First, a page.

Old Customers Impatient to Resume Oil Imports from Iran

Demand is rising for Iranian crude oil, with an OPEC report showing a higher output already by Iran which is closely watched by customers as the country is discussing the removal of unilateral US sanctions.

Iran’s oil production rose by 137,000 barrels per day to 2.3 million bpd in March, marking the highest crude production growth among OPEC members, the Organization of the Petroleum Exporting Countries said in a monthly report.

The higher output by Iran which is exempt from making voluntary cuts because of US sanctions came for the third consecutive month. Iran’s oil production had jumped by 62,000 and 35,000 barrels per day in January and February, respectively.

According to OPEC, Iran’s heavy crude oil price also rose from $60.66 to $64.30 per barrel in March.

China has reportedly been making record imports of crude from Iran, forcing sellers of oil from countries such as Brazil, Angola and Russia to divert shipments to India and Europe.

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The rise comes in the wake of a 25-year cooperation agreement signed between Iran and China last month to strengthen longstanding economic and political alliance.

Buyers are emboldened by the prospect of the US removal of illegal sanctions on the Islamic Republic as Washington tries to return to a nuclear deal which former president Donald Trump abandoned in 2018.

According to Refinitiv Oil Research, China received a daily average of 557,000 barrels of Iranian crude between November and March, returning to levels before Trump reimposed sanctions on Iran in 2019.

With transactions mostly done in Chinese currency, Iranian oil flows are expected to continue, especially as the private firms face little political pressure to quit trade with the Islamic Republic, Reuters reported.

Iran’s other old customers in Asia have also indicated their strong willingness to resume shipments.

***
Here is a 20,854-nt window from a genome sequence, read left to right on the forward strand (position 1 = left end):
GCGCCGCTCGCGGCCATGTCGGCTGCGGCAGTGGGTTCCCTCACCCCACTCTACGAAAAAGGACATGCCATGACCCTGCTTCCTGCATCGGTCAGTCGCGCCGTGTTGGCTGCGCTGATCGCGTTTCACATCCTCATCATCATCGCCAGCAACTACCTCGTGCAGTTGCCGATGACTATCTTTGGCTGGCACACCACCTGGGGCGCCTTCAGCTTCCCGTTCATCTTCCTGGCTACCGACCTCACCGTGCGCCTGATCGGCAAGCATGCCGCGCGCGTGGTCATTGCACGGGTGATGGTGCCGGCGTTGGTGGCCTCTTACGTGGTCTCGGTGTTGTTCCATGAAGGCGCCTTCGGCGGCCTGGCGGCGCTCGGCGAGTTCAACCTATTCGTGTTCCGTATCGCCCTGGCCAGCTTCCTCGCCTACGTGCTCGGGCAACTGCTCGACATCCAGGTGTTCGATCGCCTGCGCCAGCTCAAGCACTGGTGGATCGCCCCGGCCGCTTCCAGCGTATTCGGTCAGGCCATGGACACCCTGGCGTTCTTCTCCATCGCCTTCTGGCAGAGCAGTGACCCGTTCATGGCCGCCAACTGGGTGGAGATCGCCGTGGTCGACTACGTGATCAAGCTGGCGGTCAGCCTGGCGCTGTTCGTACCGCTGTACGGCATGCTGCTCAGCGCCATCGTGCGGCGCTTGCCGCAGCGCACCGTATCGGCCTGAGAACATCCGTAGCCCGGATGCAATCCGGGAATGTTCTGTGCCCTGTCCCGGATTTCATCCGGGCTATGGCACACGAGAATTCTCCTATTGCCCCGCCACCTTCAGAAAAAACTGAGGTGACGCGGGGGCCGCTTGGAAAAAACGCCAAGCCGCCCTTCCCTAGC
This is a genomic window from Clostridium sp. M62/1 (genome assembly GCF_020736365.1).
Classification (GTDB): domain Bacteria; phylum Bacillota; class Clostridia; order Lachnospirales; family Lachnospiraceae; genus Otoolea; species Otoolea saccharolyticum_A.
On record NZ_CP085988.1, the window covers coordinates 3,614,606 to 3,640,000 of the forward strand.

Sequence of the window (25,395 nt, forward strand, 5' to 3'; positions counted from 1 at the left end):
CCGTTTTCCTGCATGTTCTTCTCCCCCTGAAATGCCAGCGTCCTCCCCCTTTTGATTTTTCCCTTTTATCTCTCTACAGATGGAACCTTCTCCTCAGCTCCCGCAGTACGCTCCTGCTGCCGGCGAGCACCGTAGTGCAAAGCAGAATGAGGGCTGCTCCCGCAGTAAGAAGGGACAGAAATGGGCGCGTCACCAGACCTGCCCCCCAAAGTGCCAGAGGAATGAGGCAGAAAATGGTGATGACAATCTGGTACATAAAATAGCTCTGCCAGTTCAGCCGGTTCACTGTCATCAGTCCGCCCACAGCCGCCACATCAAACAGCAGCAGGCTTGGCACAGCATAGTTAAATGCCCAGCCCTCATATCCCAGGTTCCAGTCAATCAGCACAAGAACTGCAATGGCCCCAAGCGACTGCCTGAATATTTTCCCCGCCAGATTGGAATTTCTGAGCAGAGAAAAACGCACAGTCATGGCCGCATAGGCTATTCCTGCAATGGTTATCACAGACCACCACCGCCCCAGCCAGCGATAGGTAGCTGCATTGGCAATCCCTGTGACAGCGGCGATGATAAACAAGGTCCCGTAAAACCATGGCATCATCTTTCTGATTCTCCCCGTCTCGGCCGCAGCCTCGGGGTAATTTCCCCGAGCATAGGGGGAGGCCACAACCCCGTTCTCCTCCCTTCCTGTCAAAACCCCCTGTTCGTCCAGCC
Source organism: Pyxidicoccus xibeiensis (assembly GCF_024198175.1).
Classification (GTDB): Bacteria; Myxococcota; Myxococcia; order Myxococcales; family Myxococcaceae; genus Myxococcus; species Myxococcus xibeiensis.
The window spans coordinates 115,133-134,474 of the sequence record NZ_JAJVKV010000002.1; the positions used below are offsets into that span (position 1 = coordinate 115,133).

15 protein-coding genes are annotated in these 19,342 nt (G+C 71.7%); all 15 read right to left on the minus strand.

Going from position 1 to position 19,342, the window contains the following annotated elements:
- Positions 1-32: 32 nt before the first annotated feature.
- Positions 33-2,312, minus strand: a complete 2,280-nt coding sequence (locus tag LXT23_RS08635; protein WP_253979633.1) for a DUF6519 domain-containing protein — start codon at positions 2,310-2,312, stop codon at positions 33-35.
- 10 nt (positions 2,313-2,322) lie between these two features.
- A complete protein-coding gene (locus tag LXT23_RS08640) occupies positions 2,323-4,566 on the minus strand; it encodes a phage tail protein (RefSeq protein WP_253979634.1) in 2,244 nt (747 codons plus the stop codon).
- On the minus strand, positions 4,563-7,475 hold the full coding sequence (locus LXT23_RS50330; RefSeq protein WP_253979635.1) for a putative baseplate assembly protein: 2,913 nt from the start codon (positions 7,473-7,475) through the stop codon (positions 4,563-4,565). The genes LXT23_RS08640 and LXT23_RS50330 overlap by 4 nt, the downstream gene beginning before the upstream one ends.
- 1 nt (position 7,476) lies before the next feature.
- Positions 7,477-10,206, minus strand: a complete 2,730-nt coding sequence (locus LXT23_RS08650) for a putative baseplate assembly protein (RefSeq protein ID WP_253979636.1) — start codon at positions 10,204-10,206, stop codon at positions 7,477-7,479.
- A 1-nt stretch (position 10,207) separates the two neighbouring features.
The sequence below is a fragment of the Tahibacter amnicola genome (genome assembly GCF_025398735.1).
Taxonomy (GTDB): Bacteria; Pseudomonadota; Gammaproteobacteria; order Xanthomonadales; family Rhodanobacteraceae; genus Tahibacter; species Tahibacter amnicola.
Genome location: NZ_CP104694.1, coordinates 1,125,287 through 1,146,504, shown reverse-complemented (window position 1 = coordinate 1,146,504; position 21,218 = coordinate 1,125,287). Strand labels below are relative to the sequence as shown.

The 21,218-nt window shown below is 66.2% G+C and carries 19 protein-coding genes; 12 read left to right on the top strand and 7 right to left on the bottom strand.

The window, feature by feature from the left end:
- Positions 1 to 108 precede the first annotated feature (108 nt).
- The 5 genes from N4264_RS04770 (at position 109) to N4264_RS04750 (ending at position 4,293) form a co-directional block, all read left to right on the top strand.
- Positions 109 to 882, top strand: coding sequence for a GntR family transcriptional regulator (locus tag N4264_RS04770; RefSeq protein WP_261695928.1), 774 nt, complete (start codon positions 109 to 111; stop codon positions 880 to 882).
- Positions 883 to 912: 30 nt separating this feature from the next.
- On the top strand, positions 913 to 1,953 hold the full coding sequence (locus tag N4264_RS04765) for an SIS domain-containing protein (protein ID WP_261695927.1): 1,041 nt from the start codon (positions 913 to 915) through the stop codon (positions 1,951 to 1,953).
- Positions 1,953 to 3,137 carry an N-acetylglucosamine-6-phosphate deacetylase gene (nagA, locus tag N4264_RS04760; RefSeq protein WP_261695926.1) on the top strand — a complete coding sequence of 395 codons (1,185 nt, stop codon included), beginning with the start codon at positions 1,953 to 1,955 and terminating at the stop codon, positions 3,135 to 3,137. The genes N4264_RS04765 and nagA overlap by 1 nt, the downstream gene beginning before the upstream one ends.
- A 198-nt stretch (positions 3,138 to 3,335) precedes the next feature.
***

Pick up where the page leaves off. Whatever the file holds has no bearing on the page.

Indian officials have said the country’s state-run oil refiners have started making preparations in advance of the possible removal of the sanctions so they can swiftly enter into contracts for Iranian supply.

India has recently been vocal in its support for resuming crude purchases from Iran as its refiners have sharply cut imports from Saudi Arabia amid tensions over oil prices. The energy-hungry country, once Iran’s second-biggest customer, imports more than 85% of its total oil needs.

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South Korean Prime Minister Chung Sye-kyun, who visited Tehran last week, also indicated his country’s interest in resuming Iranian oil shipments.

Seoul was the biggest client of Iranian gas condensate, but it stopped imports even before the US sanctions kicked in. South Korea is currently locked in a spat with Iran over its refusal to release more than $7 billion of Iranian oil money because of the US sanctions.

Leader of the Islamic Revolution Ayatollah Seyyed Ali Khamenei said last week that any removal of US sanctions must be verified by Tehran and that means the Islamic Republic should be able to normally sell its oil and receive its money.

OPEC on Tuesday raised its forecast for growth in world oil demand this year on expectations that the coronavirus pandemic will subside.

According to the forecast, demand will rise by 5.95 million bpd in 2021 or 6.6%, up 70,000 bpd from last month.

The report prompted oil prices to rally towards $64 a barrel. The anticipation of economic recovery and OPEC+ supply cuts have already helped prices rise to pre-pandemic highs above $70 this year.



Featured image: Buyers of Iranian crude oil are emboldened by the prospect of the US removal of illegal sanctions on the Islamic Republic.




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